Suneel Raghavendra’s debut film Puta Tirugisi Nodi (Please Turn Over) has won the Special Jury Award at the 8th Bangalore International Film Festival. The film explores the age-old notions of love and relationships in a refreshing new way that puts a spin on questions of caste and patriarchy within urban modernity. With cricket making up the background (the climax scene is in fact inspired by a legend from Ranji’s life – which only a cricket aficionado can relate to), and music that is catchy while replete with classical literature, the film uses all the elements of ‘mainstream’ cinema and reinvents it into a fresh new aesthetic of story-telling.
As it awaits a theatrical release, Suneel talks to Silverscreen.in about his film, his life, the Kannada film industry, the increasing aggression in our lives and the complex and layered nature of being modern.
Suneel’s well-appointed study has a cushion that reads: Angry. Liberal. Feminist. Killjoy. That should cushion what’s to follow.
When I meet him at his home – that also doubles up as his office – he is engrossed in his phone, using both hands to type out what looks like an intense comment. “I’m typing a takedown of a friend’s Facebook comments on the Udta Punjab issue. It’s full of expletives and there’s a chance we might not be friends after this,” he says.
Suneel’s love for cinema began when he must have been 3 years old and was forced to stay home due to frequent illnesses. “Even as a child, I found myself gravitating more towards Kannada cinema. Shankar Nag, Jaggesh, Kalpana were the stars whose work stoked my passion to create. This is what motivates me to make films rooted in the Kannada milieu. I want to make movies accessible to people here, and write their stories as opposed to creating films that have no bearing at all to the problems faced by the typical Kannadiga.”
Armed with a diploma in filmmaking from Prague, Suneel worked on short films and assisted bigwigs such as B Suresha of Puttakkana Highway fame, and Prakash Raj. His first film, Puta Tirugisi Nodi (PTN) was unveiled at the Bengaluru International Film Festival this year, and garnered much acclaim, eventually netting the Special Jury Award. A two-hour long labour of love, the film is the perfect vehicle for its creator’s opinions on caste, secularism, and on the complicated lives of modern Indians.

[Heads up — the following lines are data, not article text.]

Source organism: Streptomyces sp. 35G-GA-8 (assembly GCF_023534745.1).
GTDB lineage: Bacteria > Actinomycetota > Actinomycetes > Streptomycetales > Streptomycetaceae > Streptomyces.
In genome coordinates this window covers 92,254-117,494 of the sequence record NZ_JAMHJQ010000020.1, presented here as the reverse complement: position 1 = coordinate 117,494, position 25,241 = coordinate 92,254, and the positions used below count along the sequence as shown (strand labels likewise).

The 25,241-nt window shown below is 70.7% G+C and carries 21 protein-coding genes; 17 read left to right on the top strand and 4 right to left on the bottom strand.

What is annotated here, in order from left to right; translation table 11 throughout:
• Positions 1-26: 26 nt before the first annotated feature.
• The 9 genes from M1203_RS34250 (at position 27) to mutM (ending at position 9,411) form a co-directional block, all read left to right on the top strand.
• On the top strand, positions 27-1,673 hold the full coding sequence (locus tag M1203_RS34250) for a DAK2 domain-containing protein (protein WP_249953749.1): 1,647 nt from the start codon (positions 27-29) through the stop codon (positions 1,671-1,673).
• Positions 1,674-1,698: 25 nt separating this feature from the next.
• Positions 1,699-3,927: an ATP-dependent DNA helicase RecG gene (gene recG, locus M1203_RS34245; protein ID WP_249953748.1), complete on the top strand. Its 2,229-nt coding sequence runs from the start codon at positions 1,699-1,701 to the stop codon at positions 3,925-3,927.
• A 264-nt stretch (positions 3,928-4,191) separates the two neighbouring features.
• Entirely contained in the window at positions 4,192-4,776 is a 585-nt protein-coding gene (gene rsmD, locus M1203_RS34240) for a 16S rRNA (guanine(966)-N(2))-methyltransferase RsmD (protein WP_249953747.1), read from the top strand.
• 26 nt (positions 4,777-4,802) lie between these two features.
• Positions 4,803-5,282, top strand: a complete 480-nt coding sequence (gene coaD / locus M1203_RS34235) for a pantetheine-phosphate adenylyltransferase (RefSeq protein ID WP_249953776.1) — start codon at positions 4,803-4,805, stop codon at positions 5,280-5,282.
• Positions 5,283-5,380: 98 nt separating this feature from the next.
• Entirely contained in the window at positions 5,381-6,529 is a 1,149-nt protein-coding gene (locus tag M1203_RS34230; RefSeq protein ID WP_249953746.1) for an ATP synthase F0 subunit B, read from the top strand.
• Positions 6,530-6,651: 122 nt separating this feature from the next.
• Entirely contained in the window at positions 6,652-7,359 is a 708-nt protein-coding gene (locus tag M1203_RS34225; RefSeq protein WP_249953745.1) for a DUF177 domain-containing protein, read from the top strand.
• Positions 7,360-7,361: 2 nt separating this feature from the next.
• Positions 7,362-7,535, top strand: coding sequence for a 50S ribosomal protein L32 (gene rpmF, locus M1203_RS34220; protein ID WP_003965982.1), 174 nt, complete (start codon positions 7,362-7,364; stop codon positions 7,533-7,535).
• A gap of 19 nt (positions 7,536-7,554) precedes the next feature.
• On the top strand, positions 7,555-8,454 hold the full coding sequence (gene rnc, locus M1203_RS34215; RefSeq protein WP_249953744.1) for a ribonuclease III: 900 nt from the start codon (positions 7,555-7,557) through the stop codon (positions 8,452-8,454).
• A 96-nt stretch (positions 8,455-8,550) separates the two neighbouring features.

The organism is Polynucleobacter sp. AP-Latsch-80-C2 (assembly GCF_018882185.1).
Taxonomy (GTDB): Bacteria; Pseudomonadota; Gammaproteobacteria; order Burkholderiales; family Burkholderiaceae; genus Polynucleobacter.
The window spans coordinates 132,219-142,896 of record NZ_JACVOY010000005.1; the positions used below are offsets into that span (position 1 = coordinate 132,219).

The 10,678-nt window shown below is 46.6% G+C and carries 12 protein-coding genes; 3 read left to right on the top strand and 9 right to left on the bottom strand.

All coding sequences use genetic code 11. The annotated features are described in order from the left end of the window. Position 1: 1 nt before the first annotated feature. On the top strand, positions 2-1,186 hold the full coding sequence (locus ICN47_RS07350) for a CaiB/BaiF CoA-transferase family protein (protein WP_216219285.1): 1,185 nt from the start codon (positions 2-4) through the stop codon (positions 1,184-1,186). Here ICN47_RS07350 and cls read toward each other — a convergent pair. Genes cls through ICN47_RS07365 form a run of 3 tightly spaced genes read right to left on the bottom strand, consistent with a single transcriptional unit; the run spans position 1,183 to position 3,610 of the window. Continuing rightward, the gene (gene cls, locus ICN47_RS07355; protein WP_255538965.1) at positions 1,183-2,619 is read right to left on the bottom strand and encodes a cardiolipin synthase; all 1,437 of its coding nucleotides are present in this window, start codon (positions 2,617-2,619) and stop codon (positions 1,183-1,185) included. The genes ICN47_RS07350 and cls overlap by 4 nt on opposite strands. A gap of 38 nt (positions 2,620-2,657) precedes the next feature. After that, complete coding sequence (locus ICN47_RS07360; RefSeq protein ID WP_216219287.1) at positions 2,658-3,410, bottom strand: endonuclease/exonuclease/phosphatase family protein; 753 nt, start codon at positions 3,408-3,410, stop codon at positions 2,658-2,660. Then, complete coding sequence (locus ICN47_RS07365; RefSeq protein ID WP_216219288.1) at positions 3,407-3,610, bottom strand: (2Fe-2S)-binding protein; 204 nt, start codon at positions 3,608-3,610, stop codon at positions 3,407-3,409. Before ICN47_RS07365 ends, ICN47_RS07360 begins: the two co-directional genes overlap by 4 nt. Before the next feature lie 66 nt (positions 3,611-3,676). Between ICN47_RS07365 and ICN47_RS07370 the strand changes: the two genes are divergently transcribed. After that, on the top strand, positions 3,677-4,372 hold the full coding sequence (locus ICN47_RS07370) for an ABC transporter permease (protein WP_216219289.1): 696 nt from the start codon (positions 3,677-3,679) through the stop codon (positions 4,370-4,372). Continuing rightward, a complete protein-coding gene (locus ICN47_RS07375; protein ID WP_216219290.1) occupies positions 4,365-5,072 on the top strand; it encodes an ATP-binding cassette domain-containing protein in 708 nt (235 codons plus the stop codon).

Of particular significance is the gorgeous music by Dheerendra Doss. The film’s soundtrack boasts a Da Ra Bendre poem, ‘Yaarigu Helonu Byaada’ (let’s not tell anyone) among others, and fuses old world music with new age beats. “My childhood was rooted in proper Carnatic music. My parents have an auditorium inside our house, and I remember many an evening spent listening to the concerts held there. That had a huge influence on me. As I grew up, Jazz became my favourite. I’m very happy that my first film has both of these forms of music.”
Suneel feels very strongly about actors lip-syncing to songs.”If actors are going to lip sync to songs in a film, then it has to be sung by them. I grew up watching all these American musicals. For me, a musical means the actor being able to perform the music too. I think in comparison, Indian actors now have very little to do than their American counterparts. It’s a sentiment that got lost with the sixties, I think,” he says. PTN’s heroine Aditi Kalkunte has rendered two songs in the film. “Initially, it was not a part of the script at all. Once Aditi came into the picture, we added that aspect to it. If my actors can’t sing, then I’m won’t force them. But if they can, then why the hell not let them?”